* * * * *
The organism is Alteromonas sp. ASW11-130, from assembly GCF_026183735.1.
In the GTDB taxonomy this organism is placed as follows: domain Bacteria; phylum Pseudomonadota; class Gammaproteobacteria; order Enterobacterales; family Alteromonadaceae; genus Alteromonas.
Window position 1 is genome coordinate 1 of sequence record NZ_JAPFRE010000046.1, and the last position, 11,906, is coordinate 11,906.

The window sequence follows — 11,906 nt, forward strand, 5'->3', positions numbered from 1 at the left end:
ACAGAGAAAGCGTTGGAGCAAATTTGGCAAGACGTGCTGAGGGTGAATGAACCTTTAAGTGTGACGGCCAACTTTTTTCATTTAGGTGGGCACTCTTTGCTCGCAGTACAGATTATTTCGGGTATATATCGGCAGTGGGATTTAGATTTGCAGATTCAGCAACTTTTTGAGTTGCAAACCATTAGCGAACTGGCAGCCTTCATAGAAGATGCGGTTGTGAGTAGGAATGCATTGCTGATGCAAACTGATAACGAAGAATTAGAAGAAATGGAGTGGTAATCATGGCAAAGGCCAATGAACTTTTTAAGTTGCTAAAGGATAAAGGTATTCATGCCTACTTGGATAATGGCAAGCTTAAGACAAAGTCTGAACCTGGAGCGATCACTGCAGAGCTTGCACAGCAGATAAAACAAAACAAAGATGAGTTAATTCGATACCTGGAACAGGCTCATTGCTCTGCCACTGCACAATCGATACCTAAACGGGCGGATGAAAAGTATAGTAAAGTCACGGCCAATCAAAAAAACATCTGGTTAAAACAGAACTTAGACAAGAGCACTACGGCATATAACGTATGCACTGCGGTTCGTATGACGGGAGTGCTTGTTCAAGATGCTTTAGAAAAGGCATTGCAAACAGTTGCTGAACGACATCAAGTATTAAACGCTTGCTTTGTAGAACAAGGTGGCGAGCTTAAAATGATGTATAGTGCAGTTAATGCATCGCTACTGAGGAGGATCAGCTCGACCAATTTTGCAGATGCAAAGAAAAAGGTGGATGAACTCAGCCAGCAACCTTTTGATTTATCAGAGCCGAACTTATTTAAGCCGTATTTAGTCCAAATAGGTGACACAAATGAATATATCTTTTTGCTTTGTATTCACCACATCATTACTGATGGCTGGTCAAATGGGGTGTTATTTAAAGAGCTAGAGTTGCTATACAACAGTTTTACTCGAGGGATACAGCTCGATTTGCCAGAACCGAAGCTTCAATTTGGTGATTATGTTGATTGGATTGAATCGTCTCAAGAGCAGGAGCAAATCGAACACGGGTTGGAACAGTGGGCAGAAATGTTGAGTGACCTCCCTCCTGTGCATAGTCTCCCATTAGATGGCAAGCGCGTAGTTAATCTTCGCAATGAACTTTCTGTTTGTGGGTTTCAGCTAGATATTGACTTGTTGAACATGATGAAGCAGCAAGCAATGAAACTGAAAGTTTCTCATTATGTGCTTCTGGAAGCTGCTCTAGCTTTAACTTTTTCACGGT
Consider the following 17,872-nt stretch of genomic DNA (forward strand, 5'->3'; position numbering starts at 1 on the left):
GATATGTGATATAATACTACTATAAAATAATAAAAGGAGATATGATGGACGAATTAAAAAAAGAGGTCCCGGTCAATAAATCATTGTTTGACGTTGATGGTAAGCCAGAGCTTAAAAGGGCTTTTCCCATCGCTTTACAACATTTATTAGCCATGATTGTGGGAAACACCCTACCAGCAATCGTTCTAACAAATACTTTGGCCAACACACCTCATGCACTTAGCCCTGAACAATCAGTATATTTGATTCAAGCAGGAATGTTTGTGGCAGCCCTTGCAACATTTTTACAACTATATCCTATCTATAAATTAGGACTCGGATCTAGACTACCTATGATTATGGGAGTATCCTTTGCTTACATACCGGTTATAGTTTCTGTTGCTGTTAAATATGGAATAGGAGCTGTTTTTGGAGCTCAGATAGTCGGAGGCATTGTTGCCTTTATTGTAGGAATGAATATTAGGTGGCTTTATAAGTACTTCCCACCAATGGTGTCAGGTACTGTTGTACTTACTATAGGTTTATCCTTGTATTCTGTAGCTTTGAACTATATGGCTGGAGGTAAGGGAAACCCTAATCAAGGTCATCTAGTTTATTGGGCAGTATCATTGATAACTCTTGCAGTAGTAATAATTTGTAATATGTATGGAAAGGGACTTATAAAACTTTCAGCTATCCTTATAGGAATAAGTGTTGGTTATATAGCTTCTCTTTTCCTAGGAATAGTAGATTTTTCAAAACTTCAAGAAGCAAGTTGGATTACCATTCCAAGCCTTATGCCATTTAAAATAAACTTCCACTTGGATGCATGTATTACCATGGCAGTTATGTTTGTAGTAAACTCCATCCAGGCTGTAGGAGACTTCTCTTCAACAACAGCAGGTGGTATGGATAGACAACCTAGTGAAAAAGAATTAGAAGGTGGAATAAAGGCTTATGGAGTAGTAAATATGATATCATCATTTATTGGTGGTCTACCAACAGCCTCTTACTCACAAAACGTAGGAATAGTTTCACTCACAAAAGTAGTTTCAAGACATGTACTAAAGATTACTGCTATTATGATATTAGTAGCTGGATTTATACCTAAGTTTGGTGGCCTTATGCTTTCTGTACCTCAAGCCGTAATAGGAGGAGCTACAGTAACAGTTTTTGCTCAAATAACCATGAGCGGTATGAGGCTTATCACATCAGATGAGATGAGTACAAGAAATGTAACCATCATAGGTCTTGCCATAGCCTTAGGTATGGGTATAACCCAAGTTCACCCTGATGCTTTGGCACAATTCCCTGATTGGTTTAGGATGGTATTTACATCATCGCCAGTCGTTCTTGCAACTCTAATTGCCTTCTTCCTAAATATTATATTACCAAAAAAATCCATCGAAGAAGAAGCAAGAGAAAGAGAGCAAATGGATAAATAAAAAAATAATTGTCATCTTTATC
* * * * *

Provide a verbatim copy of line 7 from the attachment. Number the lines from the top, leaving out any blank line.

GATATGTGATATAATACTACTATAAAATAATAAAAGGAGATATGATGGACGAATTAAAAAAAGAGGTCCCGGTCAATAAATCATTGTTTGACGTTGATGGTAAGCCAGAGCTTAAAAGGGCTTTTCCCATCGCTTTACAACATTTATTAGCCATGATTGTGGGAAACACCCTACCAGCAATCGTTCTAACAAATACTTTGGCCAACACACCTCATGCACTTAGCCCTGAACAATCAGTATATTTGATTCAAGCAGGAATGTTTGTGGCAGCCCTTGCAACATTTTTACAACTATATCCTATCTATAAATTAGGACTCGGATCTAGACTACCTATGATTATGGGAGTATCCTTTGCTTACATACCGGTTATAGTTTCTGTTGCTGTTAAATATGGAATAGGAGCTGTTTTTGGAGCTCAGATAGTCGGAGGCATTGTTGCCTTTATTGTAGGAATGAATATTAGGTGGCTTTATAAGTACTTCCCACCAATGGTGTCAGGTACTGTTGTACTTACTATAGGTTTATCCTTGTATTCTGTAGCTTTGAACTATATGGCTGGAGGTAAGGGAAACCCTAATCAAGGTCATCTAGTTTATTGGGCAGTATCATTGATAACTCTTGCAGTAGTAATAATTTGTAATATGTATGGAAAGGGACTTATAAAACTTTCAGCTATCCTTATAGGAATAAGTGTTGGTTATATAGCTTCTCTTTTCCTAGGAATAGTAGATTTTTCAAAACTTCAAGAAGCAAGTTGGATTACCATTCCAAGCCTTATGCCATTTAAAATAAACTTCCACTTGGATGCATGTATTACCATGGCAGTTATGTTTGTAGTAAACTCCATCCAGGCTGTAGGAGACTTCTCTTCAACAACAGCAGGTGGTATGGATAGACAACCTAGTGAAAAAGAATTAGAAGGTGGAATAAAGGCTTATGGAGTAGTAAATATGATATCATCATTTATTGGTGGTCTACCAACAGCCTCTTACTCACAAAACGTAGGAATAGTTTCACTCACAAAAGTAGTTTCAAGACATGTACTAAAGATTACTGCTATTATGATATTAGTAGCTGGATTTATACCTAAGTTTGGTGGCCTTATGCTTTCTGTACCTCAAGCCGTAATAGGAGGAGCTACAGTAACAGTTTTTGCTCAAATAACCATGAGCGGTATGAGGCTTATCACATCAGATGAGATGAGTACAAGAAATGTAACCATCATAGGTCTTGCCATAGCCTTAGGTATGGGTATAACCCAAGTTCACCCTGATGCTTTGGCACAATTCCCTGATTGGTTTAGGATGGTATTTACATCATCGCCAGTCGTTCTTGCAACTCTAATTGCCTTCTTCCTAAATATTATATTACCAAAAAAATCCATCGAAGAAGAAGCAAGAGAAAGAGAGCAAATGGATAAATAAAAAAATAATTGTCATCTTTATC